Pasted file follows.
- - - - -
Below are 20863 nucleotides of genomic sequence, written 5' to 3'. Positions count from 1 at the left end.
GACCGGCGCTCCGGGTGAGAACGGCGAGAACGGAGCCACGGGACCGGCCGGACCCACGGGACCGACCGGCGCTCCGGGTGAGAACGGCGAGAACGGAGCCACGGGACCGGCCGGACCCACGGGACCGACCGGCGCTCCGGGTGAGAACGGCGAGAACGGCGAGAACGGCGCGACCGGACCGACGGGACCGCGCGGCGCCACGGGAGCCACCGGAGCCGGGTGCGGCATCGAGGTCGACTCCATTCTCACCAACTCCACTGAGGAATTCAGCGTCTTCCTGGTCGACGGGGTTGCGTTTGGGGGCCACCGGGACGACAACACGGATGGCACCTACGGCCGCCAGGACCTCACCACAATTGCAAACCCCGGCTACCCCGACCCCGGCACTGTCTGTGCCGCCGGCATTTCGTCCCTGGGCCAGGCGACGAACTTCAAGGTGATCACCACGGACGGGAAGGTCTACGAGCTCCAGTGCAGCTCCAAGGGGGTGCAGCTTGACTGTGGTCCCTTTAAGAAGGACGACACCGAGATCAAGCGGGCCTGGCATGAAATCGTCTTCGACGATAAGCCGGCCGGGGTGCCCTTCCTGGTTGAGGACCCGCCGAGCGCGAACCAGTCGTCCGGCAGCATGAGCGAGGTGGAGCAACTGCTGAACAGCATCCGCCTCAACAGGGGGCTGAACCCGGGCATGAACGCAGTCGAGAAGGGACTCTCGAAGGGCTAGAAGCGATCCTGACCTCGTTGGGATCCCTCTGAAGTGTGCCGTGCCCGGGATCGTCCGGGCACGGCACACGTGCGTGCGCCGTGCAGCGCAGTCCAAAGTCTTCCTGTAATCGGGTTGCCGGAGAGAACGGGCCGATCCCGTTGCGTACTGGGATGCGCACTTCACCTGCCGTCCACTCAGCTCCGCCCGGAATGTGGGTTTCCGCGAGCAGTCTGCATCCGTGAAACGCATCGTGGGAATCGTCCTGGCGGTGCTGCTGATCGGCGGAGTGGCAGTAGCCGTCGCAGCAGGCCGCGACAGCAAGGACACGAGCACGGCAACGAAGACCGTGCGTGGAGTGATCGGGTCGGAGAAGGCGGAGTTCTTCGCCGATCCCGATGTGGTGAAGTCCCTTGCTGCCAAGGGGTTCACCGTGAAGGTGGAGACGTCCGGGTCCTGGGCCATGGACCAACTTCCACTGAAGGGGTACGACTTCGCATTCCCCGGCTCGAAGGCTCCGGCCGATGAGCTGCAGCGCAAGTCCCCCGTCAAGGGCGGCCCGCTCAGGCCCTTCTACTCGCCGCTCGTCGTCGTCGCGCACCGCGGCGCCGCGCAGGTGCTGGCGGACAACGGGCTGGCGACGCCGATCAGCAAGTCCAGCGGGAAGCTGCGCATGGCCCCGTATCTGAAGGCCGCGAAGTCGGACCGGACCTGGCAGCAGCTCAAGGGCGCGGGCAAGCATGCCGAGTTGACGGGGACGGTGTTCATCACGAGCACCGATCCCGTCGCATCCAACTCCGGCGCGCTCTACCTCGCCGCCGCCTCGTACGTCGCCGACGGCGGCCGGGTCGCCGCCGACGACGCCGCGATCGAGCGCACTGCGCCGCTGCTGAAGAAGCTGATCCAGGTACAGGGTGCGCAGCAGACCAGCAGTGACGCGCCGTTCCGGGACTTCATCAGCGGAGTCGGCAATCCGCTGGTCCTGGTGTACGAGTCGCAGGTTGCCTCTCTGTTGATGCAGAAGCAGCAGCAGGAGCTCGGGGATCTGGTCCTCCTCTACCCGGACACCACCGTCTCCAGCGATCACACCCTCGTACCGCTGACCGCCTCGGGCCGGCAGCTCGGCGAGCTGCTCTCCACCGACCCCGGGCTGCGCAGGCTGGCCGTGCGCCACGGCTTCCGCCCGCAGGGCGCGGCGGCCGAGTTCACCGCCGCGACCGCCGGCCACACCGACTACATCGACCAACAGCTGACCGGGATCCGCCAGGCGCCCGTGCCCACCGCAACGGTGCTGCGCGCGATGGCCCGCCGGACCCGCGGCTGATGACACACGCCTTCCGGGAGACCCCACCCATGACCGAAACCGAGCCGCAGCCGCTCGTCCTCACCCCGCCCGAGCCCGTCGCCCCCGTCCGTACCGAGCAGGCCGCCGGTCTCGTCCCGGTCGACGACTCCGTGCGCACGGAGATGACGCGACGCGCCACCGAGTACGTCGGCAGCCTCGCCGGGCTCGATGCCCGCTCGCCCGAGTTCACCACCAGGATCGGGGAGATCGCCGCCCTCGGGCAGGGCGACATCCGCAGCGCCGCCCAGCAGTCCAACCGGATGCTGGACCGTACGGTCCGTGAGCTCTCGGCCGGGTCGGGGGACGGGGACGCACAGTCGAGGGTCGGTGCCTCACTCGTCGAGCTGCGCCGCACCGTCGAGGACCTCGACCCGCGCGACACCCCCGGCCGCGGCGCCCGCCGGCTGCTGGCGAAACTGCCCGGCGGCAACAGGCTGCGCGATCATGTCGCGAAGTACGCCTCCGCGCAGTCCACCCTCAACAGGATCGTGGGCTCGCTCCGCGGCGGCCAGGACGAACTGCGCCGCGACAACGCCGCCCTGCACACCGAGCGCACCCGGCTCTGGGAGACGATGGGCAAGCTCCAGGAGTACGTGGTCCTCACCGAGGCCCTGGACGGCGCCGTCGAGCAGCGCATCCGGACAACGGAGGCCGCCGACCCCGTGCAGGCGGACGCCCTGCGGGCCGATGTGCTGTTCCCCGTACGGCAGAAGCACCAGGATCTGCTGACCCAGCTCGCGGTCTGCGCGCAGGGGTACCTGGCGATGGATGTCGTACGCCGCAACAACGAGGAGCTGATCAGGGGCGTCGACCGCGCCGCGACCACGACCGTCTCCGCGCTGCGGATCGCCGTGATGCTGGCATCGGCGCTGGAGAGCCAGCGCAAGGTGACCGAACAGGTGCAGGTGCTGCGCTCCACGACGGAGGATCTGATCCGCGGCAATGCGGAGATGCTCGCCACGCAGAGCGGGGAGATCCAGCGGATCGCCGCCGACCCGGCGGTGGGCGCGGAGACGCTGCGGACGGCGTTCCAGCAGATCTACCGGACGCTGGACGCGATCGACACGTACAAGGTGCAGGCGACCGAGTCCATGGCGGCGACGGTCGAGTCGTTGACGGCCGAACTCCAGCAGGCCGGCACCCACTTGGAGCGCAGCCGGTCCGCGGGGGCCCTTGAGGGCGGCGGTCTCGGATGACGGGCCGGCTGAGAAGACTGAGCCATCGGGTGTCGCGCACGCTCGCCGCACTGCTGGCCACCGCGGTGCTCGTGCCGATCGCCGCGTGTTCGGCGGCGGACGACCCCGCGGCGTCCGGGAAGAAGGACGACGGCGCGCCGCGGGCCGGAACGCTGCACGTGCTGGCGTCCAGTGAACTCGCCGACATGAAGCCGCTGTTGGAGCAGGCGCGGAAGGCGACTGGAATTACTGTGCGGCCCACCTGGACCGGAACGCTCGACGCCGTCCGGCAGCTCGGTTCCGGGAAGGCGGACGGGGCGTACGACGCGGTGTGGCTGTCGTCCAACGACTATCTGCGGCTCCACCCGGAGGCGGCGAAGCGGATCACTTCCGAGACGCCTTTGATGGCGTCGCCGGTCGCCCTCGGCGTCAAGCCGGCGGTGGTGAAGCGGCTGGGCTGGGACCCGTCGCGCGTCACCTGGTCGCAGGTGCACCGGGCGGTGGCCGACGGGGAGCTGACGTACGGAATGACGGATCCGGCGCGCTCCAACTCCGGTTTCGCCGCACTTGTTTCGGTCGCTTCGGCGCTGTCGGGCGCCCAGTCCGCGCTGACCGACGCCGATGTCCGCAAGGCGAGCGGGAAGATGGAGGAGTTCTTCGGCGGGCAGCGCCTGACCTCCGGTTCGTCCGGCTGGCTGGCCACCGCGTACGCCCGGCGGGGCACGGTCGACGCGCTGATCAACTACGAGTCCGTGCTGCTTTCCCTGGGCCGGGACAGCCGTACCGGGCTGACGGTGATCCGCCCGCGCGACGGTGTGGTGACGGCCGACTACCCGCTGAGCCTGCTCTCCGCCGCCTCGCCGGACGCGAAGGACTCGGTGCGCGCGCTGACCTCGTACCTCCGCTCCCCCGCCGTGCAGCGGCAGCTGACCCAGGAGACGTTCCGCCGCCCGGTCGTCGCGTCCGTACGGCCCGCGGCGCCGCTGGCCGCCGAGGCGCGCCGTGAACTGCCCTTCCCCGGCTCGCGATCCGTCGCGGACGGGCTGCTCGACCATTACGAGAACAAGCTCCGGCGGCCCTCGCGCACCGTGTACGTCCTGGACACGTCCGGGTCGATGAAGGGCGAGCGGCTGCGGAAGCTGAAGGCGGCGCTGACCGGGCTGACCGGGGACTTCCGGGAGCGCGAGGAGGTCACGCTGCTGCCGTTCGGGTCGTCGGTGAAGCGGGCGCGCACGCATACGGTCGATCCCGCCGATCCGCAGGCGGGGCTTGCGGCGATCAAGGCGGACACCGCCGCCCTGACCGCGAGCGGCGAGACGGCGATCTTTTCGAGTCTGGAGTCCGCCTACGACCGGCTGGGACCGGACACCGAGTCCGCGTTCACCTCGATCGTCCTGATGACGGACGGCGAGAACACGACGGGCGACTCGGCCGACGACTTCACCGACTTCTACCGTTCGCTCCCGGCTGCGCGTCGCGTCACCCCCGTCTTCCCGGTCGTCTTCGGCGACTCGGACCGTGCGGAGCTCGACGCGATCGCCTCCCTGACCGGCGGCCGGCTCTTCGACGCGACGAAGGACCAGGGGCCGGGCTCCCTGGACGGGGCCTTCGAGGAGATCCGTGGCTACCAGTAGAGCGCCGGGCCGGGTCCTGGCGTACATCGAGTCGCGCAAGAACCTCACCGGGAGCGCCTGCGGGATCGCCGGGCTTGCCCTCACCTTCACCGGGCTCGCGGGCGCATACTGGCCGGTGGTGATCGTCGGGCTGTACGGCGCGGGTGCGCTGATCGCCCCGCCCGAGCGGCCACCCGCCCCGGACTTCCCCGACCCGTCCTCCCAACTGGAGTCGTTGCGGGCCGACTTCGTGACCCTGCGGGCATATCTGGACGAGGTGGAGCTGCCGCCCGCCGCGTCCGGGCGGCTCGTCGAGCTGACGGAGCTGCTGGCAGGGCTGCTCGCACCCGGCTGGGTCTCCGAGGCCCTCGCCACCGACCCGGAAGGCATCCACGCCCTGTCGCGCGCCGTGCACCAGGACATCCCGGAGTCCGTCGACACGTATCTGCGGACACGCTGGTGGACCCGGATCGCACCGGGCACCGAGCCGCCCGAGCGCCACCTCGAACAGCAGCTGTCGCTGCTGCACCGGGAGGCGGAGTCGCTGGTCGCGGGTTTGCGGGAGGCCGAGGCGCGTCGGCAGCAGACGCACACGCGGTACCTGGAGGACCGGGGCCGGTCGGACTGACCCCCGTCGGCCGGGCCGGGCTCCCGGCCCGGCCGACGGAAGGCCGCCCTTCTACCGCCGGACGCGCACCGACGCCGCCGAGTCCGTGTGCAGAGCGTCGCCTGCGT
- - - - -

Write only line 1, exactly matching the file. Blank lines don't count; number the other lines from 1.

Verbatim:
Below are 20863 nucleotides of genomic sequence, written 5' to 3'. Positions count from 1 at the left end.